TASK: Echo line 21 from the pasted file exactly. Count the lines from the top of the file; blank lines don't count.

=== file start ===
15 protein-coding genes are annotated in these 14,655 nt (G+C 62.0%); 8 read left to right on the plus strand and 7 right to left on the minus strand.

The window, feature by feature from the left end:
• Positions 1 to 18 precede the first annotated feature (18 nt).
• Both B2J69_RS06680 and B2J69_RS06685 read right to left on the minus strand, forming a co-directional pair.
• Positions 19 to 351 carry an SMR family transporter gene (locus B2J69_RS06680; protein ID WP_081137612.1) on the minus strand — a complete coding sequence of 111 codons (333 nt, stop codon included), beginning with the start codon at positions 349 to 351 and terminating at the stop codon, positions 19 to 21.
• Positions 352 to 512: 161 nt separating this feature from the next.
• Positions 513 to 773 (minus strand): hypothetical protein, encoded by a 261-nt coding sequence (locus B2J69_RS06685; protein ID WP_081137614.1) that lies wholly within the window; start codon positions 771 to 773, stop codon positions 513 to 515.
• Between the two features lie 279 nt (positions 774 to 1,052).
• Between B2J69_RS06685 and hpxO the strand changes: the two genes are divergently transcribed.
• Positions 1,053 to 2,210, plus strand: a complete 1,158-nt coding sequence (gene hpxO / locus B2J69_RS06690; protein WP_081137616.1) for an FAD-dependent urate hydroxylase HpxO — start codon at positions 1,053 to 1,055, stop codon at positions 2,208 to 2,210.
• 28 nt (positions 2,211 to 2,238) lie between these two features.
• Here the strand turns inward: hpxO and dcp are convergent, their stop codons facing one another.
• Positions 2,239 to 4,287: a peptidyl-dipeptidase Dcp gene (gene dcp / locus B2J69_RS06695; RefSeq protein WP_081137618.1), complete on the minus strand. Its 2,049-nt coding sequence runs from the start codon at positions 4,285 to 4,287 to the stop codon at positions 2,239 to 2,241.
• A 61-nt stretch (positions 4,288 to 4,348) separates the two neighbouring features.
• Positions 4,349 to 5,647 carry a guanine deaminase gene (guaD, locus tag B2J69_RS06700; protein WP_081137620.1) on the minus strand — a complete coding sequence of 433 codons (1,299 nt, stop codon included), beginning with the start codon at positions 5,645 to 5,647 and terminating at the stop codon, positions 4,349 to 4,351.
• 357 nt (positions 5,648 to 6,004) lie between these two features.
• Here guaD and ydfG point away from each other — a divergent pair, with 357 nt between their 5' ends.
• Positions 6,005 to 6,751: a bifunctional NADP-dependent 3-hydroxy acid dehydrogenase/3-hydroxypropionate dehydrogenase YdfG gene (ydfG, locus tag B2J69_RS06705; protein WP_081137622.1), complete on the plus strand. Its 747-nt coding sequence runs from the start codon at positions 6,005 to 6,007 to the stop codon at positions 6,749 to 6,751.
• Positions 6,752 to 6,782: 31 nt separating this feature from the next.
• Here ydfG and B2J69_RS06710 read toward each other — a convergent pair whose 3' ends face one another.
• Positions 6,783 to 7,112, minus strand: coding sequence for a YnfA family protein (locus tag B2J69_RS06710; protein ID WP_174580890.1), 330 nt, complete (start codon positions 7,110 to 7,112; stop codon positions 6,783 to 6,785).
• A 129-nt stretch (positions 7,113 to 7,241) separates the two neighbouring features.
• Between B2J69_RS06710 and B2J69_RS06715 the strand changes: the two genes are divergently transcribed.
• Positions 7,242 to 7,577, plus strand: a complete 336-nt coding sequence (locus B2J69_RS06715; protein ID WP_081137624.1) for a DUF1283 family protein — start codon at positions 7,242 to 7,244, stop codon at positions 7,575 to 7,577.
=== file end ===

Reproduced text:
• Positions 6,783 to 7,112, minus strand: coding sequence for a YnfA family protein (locus tag B2J69_RS06710; protein ID WP_174580890.1), 330 nt, complete (start codon positions 7,110 to 7,112; stop codon positions 6,783 to 6,785).